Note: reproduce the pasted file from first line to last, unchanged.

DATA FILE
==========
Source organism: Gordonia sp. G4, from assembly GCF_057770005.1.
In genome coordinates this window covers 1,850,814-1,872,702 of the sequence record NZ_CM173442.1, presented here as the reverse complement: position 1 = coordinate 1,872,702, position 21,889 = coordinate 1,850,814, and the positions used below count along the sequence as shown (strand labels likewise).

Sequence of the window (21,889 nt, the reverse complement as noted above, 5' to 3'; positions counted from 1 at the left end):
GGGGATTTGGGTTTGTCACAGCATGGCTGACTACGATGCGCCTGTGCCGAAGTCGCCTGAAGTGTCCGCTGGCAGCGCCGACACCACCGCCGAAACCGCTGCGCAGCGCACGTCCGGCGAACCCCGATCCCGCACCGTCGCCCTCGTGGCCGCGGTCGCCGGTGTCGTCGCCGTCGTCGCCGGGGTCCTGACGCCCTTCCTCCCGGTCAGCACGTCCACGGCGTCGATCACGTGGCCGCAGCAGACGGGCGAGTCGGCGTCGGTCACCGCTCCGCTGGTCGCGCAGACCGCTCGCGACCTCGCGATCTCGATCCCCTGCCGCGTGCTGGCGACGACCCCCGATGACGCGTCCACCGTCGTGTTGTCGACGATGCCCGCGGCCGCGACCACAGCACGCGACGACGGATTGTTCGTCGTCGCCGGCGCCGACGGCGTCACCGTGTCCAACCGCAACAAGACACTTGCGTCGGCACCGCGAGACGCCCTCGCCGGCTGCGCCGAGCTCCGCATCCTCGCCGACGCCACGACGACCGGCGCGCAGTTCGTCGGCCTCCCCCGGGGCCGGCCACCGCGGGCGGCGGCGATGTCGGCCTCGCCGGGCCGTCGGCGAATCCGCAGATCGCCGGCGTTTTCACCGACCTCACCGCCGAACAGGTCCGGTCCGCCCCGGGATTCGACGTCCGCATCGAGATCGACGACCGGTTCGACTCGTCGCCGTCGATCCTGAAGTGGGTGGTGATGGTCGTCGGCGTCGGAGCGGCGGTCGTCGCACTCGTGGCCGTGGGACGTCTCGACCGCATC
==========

Source organism: Gordonia sp. G4, from assembly GCF_057770005.1.
In genome coordinates this window covers 1,850,814-1,872,702 of the sequence record NZ_CM173442.1, presented here as the reverse complement: position 1 = coordinate 1,872,702, position 21,889 = coordinate 1,850,814, and the positions used below count along the sequence as shown (strand labels likewise).

Sequence of the window (21,889 nt, the reverse complement as noted above, 5' to 3'; positions counted from 1 at the left end):
GGGGATTTGGGTTTGTCACAGCATGGCTGACTACGATGCGCCTGTGCCGAAGTCGCCTGAAGTGTCCGCTGGCAGCGCCGACACCACCGCCGAAACCGCTGCGCAGCGCACGTCCGGCGAACCCCGATCCCGCACCGTCGCCCTCGTGGCCGCGGTCGCCGGTGTCGTCGCCGTCGTCGCCGGGGTCCTGACGCCCTTCCTCCCGGTCAGCACGTCCACGGCGTCGATCACGTGGCCGCAGCAGACGGGCGAGTCGGCGTCGGTCACCGCTCCGCTGGTCGCGCAGACCGCTCGCGACCTCGCGATCTCGATCCCCTGCCGCGTGCTGGCGACGACCCCCGATGACGCGTCCACCGTCGTGTTGTCGACGATGCCCGCGGCCGCGACCACAGCACGCGACGACGGATTGTTCGTCGTCGCCGGCGCCGACGGCGTCACCGTGTCCAACCGCAACAAGACACTTGCGTCGGCACCGCGAGACGCCCTCGCCGGCTGCGCCGAGCTCCGCATCCTCGCCGACGCCACGACGACCGGCGCGCAGTTCGTCGGCCTCCCCCGGGGCCGGCCACCGCGGGCGGCGGCGATGTCGGCCTCGCCGGGCCGTCGGCGAATCCGCAGATCGCCGGCGTTTTCACCGACCTCACCGCCGAACAGGTCCGGTCCGCCCCGGGATTCGACGTCCGCATCGAGATCGACGACCGGTTCGACTCGTCGCCGTCGATCCTGAAGTGGGTGGTGATGGTCGTCGGCGTCGGAGCGGCGGTCGTCGCACTCGTGGCCGTGGGACGTCTCGACCGCATC